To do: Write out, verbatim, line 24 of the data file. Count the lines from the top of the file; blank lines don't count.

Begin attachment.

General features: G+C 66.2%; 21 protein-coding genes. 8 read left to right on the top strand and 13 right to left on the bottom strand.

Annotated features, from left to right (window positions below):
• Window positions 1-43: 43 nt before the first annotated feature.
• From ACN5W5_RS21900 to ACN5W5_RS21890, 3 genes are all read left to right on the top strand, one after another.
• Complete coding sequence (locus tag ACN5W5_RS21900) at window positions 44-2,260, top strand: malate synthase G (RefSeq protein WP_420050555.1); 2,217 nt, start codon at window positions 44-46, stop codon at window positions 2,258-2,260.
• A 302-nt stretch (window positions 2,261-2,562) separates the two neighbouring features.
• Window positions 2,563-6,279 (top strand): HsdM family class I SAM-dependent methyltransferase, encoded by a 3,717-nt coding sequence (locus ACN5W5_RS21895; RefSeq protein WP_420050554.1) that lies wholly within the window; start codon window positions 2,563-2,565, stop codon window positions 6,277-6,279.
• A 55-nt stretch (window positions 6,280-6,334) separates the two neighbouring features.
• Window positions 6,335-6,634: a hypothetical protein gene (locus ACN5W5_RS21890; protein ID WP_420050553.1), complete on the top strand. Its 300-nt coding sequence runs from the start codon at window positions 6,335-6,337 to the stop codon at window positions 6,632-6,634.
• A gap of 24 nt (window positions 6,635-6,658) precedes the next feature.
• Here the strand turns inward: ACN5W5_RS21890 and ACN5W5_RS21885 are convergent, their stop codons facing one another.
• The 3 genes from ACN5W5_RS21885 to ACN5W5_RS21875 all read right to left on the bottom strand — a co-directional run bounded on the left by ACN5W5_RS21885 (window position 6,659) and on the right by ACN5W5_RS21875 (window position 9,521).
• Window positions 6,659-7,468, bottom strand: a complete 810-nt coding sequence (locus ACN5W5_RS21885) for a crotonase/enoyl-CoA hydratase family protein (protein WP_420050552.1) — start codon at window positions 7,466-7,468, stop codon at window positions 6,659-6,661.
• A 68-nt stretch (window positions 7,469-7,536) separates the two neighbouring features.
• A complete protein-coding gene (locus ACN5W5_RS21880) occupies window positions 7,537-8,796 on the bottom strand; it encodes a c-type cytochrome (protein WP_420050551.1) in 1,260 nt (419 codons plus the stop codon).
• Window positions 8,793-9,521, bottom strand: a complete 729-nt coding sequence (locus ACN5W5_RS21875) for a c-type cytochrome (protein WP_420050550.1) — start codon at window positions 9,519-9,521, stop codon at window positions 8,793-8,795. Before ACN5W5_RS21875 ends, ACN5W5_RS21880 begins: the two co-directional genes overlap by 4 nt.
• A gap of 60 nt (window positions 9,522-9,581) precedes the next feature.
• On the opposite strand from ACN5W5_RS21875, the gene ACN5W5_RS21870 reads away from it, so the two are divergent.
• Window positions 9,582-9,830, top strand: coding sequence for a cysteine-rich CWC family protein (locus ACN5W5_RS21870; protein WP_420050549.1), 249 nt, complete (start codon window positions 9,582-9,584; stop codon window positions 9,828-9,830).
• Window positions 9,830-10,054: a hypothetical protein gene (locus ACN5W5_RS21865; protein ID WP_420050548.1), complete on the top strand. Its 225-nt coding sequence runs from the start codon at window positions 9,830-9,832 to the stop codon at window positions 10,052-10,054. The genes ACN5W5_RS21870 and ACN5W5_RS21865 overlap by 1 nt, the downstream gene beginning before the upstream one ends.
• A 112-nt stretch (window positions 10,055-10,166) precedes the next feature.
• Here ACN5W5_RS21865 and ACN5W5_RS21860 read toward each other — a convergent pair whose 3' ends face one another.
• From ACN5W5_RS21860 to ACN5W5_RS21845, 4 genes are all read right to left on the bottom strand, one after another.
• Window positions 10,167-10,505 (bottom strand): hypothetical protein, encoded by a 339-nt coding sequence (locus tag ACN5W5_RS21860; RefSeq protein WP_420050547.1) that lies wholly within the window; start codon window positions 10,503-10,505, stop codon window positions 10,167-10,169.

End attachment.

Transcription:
• Window positions 10,167-10,505 (bottom strand): hypothetical protein, encoded by a 339-nt coding sequence (locus tag ACN5W5_RS21860; RefSeq protein WP_420050547.1) that lies wholly within the window; start codon window positions 10,503-10,505, stop codon window positions 10,167-10,169.